The Good Fight
November 2004 IBEW Journal
We delayed the print date of this issue of the Journal so we could comment on the election before it was old news. We were hoping for a more favorable outcome, one that would give our members in the United States some hope for a brighter economic future. However, the votes are in, and we must accept the results with the same class and dignity as Senators John Kerry and John Edwards.
First, its time to give thanks. Thanks to every IBEW member who voted in the election. As we have said many times, the right to vote is precious, never more so than when our troops are putting their lives on the line to defend that right in other countries. The large labor turnout was a tribute to the civic spirit and patriotism of union members.
The biggest thanks go to the IBEW members and the IBEW staff who worked so hard to register voters, knock on doors, hand out leaflets, work the phone banks, take people to the polls and monitor election places to prevent voter intimidation. Your excellent work and selfless dedication personifies everything good about the labor movementteamwork, commitment, sacrifice, determination, and the willingness to fight on behalf of your union brothers and sisters and their families. You were the face of democracy and the real heroes of this election year.
The IBEW organized and mobilized an unprecedented political program this year. The same is true of the entire labor movement. Despite an overall decline in union membership from 2000 to 2004, union households accounted for about 1 of every 4 voters this year, about the same as in 2000. Union voters went for the Kerry/Edwards ticket by a margin of 2-1, even more in the battleground states. Without the strong union mobilization, it is unlikely that the Kerry/Edwards ticket would have carried Pennsylvania, New Hampshire, Wisconsin and Michigan, or come as close as it did in Ohio and Florida. We have every reason to be proud, but much more important, we need to keep in place the infrastructure that enables us to have an impact on the political process which affects all of our lives.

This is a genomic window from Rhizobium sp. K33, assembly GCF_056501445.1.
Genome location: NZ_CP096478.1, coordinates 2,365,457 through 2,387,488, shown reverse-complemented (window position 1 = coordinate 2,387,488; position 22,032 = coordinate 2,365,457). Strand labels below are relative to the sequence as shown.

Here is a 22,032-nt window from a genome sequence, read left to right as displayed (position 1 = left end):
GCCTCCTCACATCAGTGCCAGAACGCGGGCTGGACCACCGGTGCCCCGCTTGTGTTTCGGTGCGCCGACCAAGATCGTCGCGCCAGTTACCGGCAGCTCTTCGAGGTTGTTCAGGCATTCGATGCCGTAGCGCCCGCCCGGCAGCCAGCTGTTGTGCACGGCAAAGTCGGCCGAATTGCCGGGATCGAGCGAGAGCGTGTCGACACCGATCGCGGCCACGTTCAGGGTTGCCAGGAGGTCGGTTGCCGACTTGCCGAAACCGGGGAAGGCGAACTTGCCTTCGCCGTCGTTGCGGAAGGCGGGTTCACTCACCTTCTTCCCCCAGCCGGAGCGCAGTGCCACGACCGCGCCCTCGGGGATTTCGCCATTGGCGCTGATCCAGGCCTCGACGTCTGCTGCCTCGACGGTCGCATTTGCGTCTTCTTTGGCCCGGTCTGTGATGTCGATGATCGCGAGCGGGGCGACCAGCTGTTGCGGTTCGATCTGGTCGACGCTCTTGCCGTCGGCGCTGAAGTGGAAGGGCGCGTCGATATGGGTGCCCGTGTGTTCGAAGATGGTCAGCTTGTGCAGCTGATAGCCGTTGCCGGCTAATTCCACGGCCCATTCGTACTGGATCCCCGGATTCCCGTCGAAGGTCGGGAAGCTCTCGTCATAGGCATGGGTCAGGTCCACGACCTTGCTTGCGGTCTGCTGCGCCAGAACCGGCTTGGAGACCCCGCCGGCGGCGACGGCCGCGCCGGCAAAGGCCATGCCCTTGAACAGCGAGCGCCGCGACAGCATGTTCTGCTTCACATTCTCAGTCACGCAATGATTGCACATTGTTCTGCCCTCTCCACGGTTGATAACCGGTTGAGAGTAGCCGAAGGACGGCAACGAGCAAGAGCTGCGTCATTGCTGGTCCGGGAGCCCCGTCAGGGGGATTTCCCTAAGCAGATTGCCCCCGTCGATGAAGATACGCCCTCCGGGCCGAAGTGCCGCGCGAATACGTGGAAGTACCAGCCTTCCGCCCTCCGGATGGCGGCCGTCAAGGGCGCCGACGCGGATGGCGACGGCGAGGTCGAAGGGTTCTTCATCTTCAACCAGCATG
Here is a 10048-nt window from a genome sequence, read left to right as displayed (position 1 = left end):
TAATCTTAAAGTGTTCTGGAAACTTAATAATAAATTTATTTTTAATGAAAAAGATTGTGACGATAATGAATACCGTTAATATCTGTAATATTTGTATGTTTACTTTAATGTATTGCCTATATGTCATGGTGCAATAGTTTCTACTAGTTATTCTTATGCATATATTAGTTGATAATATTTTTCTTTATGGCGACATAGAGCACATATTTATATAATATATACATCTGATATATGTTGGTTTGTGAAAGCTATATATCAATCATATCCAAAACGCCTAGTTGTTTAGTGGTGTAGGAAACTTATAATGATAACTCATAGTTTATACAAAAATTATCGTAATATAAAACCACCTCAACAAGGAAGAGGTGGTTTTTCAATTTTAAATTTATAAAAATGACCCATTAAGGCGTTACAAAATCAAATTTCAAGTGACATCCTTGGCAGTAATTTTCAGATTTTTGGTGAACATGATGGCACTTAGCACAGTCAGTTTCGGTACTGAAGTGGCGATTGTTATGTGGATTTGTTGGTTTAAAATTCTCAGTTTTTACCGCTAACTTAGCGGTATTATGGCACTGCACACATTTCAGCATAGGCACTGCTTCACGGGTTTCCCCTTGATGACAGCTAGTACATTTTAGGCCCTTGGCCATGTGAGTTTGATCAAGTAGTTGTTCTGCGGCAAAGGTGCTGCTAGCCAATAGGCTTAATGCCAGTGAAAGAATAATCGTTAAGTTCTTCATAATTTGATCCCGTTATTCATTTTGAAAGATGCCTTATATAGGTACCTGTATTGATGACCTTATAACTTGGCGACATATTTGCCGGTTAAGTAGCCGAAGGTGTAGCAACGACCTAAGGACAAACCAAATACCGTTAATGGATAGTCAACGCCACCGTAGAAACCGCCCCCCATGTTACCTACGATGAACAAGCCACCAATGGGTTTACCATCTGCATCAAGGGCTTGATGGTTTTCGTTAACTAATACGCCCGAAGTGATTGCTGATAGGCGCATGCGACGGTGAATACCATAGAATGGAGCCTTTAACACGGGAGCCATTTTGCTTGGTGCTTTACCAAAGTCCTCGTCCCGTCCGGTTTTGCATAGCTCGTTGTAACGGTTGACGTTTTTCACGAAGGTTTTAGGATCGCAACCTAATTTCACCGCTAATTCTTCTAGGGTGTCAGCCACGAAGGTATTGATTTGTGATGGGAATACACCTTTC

Much has already been said and written in the media about this election. The analysts are examining why people voted the way they did. Surveys show that union members voted overwhelmingly on the basis of economic issues, but other voters cast their ballots primarily on personal values. About 35 percent of union members voted for the Bush/Cheney ticket, and our internal polls just prior to the election showed that about 37 percent of IBEW members supported the incumbents. This is a troubling divide in our union and in the country as a whole. There needs to be a better balancing of enlightened economic self-interest and respect for faith and moral values. We cant have one party perceived as standing for one, and another party for the other. We cant have either party trying to use poll-tested "messages" to gloss over reality. The divide in America has given us two razor-thin electoral margins and resulted in wins for the side that has hurt and will continue to hurt the economic fortunes of working families. There has got to be a better way.
We are not content to say that a 60 percent majority of our members is good enough. As workers and IBEW members, we should be able to unite around a candidate with a much higher level of solidarity than that. So, in the months and years ahead, we will be opening up new lines of communication with our members, especially with those who voted to reelect this president despite his record of overwhelming hostility to working people. We will talk about what can be done to build a stronger political consensus within the Brotherhood. And you can bet that we will also seek to enlist the help of these members in trying to convince President Bush to pull back his anti-labor actions that are inevitably coming down the pike.
In the end, this election was never only about one candidate or the other. It was about people like us and our willingness to stand up and be counted. You did that, and we have never been more proud to be members of this great Brotherhood or honored to be your leaders. We will survive, and we will never give up the good fight.
Mobilization 2004 by the Numbers
AFL-CIO President John Sweeney told the media on November 3 that "union members put their heart into this election." The proof is in the numbers.
This is a portrait of an active, involved labor movement.
Edwin D. Hill
Jeremiah J. OConnor